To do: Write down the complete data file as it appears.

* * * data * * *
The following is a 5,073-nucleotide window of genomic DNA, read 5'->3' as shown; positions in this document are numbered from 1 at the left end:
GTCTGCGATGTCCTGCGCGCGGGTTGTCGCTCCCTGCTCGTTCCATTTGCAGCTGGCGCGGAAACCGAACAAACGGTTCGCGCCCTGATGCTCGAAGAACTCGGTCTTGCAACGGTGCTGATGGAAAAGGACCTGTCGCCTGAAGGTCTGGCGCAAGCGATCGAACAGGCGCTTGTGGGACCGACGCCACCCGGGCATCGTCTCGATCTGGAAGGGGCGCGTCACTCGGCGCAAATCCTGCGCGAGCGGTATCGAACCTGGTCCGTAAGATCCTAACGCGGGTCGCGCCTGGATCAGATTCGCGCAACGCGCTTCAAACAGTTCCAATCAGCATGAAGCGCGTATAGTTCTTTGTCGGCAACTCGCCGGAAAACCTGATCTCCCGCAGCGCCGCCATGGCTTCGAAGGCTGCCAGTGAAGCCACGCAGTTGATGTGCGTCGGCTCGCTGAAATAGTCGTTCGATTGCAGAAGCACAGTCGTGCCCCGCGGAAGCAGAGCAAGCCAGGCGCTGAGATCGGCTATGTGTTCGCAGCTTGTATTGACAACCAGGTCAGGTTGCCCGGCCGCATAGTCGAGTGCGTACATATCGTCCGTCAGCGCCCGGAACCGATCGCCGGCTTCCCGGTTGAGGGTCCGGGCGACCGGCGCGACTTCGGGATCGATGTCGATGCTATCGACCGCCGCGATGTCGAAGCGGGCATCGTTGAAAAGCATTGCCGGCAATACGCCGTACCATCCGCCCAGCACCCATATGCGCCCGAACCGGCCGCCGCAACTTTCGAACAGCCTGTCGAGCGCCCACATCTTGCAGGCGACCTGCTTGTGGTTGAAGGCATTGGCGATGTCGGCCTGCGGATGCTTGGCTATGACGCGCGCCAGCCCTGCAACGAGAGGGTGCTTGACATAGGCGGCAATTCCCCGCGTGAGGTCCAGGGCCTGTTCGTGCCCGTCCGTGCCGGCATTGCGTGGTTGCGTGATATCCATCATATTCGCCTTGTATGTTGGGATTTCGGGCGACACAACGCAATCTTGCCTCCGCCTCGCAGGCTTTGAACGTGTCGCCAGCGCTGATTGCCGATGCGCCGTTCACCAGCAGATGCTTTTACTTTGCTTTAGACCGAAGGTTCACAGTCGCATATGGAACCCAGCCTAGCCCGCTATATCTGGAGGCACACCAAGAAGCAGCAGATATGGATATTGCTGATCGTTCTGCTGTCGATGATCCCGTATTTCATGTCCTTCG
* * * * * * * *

The following is a 5,073-nucleotide window of genomic DNA, read 5'->3' as shown; positions in this document are numbered from 1 at the left end:
GTCTGCGATGTCCTGCGCGCGGGTTGTCGCTCCCTGCTCGTTCCATTTGCAGCTGGCGCGGAAACCGAACAAACGGTTCGCGCCCTGATGCTCGAAGAACTCGGTCTTGCAACGGTGCTGATGGAAAAGGACCTGTCGCCTGAAGGTCTGGCGCAAGCGATCGAACAGGCGCTTGTGGGACCGACGCCACCCGGGCATCGTCTCGATCTGGAAGGGGCGCGTCACTCGGCGCAAATCCTGCGCGAGCGGTATCGAACCTGGTCCGTAAGATCCTAACGCGGGTCGCGCCTGGATCAGATTCGCGCAACGCGCTTCAAACAGTTCCAATCAGCATGAAGCGCGTATAGTTCTTTGTCGGCAACTCGCCGGAAAACCTGATCTCCCGCAGCGCCGCCATGGCTTCGAAGGCTGCCAGTGAAGCCACGCAGTTGATGTGCGTCGGCTCGCTGAAATAGTCGTTCGATTGCAGAAGCACAGTCGTGCCCCGCGGAAGCAGAGCAAGCCAGGCGCTGAGATCGGCTATGTGTTCGCAGCTTGTATTGACAACCAGGTCAGGTTGCCCGGCCGCATAGTCGAGTGCGTACATATCGTCCGTCAGCGCCCGGAACCGATCGCCGGCTTCCCGGTTGAGGGTCCGGGCGACCGGCGCGACTTCGGGATCGATGTCGATGCTATCGACCGCCGCGATGTCGAAGCGGGCATCGTTGAAAAGCATTGCCGGCAATACGCCGTACCATCCGCCCAGCACCCATATGCGCCCGAACCGGCCGCCGCAACTTTCGAACAGCCTGTCGAGCGCCCACATCTTGCAGGCGACCTGCTTGTGGTTGAAGGCATTGGCGATGTCGGCCTGCGGATGCTTGGCTATGACGCGCGCCAGCCCTGCAACGAGAGGGTGCTTGACATAGGCGGCAATTCCCCGCGTGAGGTCCAGGGCCTGTTCGTGCCCGTCCGTGCCGGCATTGCGTGGTTGCGTGATATCCATCATATTCGCCTTGTATGTTGGGATTTCGGGCGACACAACGCAATCTTGCCTCCGCCTCGCAGGCTTTGAACGTGTCGCCAGCGCTGATTGCCGATGCGCCGTTCACCAGCAGATGCTTTTACTTTGCTTTAGACCGAAGGTTCACAGTCGCATATGGAACCCAGCCTAGCCCGCTATATCTGGAGGCACACCAAGAAGCAGCAGATATGGATATTGCTGATCGTTCTGCTGTCGATGATCCCGTATTTCATGTCCTTCG